Evaluating Their Performances:
Urquhart’s (PC) police background gave him insight on what happens when, if for example, a police officer decides to arrest someone in possession of marijuana. He listed, in almost sarcastic detail, how long and tedious the process is when examining and filing confiscated drugs. This was beneficial in highlighting the current issues with drug enforcement in Canada and, if anything, showed how broken it currently is.

So, when Urquhart followed this by saying that we needed regulation to ensure that employees at high-risk jobs (Construction, millwork, etc.) are heavily- screened to ensure sobriety, and that we need roadside breathalyzers to ensure sobriety whilst driving, it came off as if most of the revenue being captured by new regulations would be put into programs regulating the regulation. His proposal seemed to add another layer of bureaucracy, another layer of regulation, and as Cardy put it, emphasizing “nanny-state” attitudes to something that should be increasing civil liberties in New Brunswick – not decreasing them with more red-tape.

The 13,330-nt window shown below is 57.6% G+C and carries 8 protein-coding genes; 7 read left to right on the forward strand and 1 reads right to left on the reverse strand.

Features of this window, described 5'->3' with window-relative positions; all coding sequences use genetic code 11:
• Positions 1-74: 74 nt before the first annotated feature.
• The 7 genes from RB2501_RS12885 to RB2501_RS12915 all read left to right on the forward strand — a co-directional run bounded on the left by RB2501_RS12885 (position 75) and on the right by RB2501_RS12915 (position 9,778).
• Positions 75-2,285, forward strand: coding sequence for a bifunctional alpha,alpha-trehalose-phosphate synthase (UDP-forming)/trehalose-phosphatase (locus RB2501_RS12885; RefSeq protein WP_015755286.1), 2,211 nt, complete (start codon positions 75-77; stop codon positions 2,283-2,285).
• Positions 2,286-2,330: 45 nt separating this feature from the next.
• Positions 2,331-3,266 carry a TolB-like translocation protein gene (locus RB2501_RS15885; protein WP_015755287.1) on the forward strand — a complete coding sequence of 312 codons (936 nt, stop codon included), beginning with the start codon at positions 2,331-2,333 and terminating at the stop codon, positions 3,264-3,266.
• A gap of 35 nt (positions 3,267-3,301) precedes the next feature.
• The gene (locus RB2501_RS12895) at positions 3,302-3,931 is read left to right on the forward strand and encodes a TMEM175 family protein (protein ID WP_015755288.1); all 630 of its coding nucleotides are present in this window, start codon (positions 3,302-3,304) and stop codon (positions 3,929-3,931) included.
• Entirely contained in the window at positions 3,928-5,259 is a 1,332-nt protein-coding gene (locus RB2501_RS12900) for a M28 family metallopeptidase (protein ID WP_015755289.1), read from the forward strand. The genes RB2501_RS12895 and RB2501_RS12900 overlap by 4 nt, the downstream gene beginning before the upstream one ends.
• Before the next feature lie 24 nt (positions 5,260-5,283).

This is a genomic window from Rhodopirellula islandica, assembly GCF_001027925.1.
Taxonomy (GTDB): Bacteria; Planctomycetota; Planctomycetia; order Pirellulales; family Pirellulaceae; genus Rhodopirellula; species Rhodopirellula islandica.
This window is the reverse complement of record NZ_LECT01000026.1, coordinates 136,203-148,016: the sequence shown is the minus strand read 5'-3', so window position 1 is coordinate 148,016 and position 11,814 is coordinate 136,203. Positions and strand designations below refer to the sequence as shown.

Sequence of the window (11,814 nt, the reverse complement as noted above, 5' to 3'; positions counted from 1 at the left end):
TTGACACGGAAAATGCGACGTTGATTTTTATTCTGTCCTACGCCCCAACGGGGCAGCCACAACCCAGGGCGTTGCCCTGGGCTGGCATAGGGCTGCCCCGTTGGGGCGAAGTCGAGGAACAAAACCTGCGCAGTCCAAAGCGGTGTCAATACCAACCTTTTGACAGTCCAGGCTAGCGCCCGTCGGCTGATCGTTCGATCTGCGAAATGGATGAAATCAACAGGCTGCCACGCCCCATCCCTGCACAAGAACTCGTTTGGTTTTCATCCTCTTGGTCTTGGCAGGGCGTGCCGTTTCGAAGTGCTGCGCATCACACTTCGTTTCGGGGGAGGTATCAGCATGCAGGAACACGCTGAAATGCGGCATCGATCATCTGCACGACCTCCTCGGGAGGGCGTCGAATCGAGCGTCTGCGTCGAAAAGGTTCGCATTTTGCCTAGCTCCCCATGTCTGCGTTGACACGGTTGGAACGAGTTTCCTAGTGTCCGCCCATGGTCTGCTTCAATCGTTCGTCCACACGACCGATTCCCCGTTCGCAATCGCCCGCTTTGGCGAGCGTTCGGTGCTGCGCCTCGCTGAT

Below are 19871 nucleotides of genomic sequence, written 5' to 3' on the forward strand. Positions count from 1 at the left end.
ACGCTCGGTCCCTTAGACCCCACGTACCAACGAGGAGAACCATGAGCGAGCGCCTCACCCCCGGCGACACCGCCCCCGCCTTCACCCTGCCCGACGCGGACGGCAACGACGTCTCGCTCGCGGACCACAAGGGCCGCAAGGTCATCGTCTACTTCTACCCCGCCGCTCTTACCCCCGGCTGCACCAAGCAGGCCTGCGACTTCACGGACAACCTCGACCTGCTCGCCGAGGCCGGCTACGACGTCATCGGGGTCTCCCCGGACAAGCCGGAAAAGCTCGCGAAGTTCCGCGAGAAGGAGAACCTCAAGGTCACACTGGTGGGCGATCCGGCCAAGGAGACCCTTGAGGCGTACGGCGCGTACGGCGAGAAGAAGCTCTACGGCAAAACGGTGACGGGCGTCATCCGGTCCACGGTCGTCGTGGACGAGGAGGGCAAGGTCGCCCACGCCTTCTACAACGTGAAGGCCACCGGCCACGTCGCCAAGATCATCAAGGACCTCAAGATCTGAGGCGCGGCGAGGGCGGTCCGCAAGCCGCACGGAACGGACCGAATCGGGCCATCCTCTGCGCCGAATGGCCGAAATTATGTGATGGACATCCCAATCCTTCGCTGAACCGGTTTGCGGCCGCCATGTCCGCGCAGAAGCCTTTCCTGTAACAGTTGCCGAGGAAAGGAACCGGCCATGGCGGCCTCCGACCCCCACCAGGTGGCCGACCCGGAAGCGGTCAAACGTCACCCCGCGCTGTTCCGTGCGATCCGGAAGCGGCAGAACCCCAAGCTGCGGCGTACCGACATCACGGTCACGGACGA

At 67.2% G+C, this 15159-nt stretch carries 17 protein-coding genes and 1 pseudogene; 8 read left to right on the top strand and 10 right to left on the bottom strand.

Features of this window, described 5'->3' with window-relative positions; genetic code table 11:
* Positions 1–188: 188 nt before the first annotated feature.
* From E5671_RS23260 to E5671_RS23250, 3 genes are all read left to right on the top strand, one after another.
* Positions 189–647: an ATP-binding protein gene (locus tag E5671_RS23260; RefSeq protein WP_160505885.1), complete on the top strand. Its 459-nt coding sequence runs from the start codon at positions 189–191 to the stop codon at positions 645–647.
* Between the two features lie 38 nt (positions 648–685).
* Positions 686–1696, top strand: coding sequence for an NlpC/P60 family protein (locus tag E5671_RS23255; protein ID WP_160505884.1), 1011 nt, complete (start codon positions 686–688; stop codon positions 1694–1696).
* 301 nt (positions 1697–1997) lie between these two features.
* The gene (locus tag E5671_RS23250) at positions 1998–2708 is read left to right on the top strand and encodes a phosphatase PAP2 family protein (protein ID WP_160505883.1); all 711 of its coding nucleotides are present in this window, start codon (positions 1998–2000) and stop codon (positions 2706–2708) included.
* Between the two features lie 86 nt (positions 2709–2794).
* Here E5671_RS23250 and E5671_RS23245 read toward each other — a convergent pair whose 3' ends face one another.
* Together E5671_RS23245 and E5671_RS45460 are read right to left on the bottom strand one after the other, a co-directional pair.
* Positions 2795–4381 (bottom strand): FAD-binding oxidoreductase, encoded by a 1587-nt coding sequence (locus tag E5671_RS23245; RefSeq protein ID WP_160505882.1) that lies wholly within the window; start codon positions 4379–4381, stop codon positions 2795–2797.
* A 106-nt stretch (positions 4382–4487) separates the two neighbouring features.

Indeed, outfits such as Worksafe New Brunswick already exist to prevent injuries and issues on worksites. Marijuana regulation would almost certainly fall under this once legalized, similar to alcohol-consumption currently.

Coon (GRN) saw legalization and regulation as something that had to be viewed through the lens of public safety. Coon suggested selling marijuana through current NB Alcohol stores (not agency stores, he stressed). He suggested a legal age of 19 as the likely limit as it is easily matched with the legal age required for purchasing alcohol. He believed a strong public awareness campaign needed to be created to ensure that the public is not harmed by this upcoming legalization.